Employers lack data needed to analyse ethnicity pay gap

Ninety-five per cent of employers have not analysed their ethnicity pay gap, with many lacking the data that will enable them to do so.

A survey of 80 organisations by PwC found that concerns around the legality of collecting ethnicity data, poor response rates from employees and ensuring employee anonymity were among the most common barriers to publishing ethnicity pay data.

Although not a legal requirement, the government and campaigners such as INvolve have encouraged employers to voluntarily disclose pay data based on ethnicity, as they do with gender pay data.

The survey found three-quarters of organisations lack the data needed to analyse their ethnicity pay gap, while 40% had not collected data because of concerns around GDPR and other legal restrictions.

PwC’s report, Taking the right approach to ethnicity pay gap reporting, warns that a significant data collection exercise is needed to enable firms to analyse their ethnicity pay gap, but this also requires understanding of GDPR and other regulations.

Prateek Kumar, senior manager, HR technology, at PwC, said complexity in data collection arises from generating trust from employees, not the process of gathering the data itself.

“Specifically, you will need to ensure they trust the data they provide is confidential and cannot be accessed by their direct teams and managers. Getting this access hierarchy right and communicating it effectively is critical,” he said.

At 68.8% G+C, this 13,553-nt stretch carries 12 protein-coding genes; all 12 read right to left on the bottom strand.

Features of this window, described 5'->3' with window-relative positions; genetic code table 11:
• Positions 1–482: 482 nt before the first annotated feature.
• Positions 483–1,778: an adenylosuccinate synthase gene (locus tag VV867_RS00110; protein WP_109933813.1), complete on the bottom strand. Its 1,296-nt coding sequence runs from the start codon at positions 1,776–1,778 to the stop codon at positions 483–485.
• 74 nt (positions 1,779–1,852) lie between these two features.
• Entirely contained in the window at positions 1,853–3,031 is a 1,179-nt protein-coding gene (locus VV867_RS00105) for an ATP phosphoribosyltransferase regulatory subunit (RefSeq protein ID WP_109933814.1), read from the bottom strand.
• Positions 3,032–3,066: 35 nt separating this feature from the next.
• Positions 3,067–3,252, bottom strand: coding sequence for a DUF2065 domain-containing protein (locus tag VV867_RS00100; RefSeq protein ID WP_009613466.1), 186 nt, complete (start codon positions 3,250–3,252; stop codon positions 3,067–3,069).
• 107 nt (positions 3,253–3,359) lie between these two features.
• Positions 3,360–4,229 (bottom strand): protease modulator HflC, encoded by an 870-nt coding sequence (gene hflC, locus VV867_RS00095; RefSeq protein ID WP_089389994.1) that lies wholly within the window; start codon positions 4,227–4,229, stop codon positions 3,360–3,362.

Employers are also worried about how HR systems and processes would be affected by the data collection exercise, as well as how they could communicate the business need for the data to their staff.

Organisations that had attempted to collect data on ethnicity report low survey response rates from staff. Although employers cannot require staff to disclose this information, PwC suggests that organisations should encourage them to do so by providing telling them how and why data is being collected and what it will be used for.

Employers could face claims of both direct and indirect discrimination if pay disparities are identified, so they should develop an action plan to address any imbalances, it proposes.

Katy Bennett, diversity and inclusion consulting director at PwC, said: “No organisation or workforce should tolerate a lack of diversity. Understanding and addressing this issue is important culturally and ethically. But it is also critical to success. Diverse workforces, with diversity of experiences, insights and perspectives make better decisions and deliver better results.”

The report recommends that organisations that wish to voluntarily report their data should:

  • define an approach to ethnicity pay gap reporting that incorporates the value of getting it right, sets  milestones, engages all relevant stakeholders and considers how to implement change based on the findings;
  • plan for data collection by understanding legal and GDPR restrictions, assessing the effectiveness and functionality of HR systems, identifying the method of data collection and communicating the process to staff;
  • define how they will calculate pay gaps if the government’s reporting criteria are not yet agreed. A consultation on whether reporting should be made mandatory ran until January;
  • implement an action plan to reduce pay gaps and consider how data collection will be refined in future; and
  • communicate and engage with staff and external parties and define when the data will be released.
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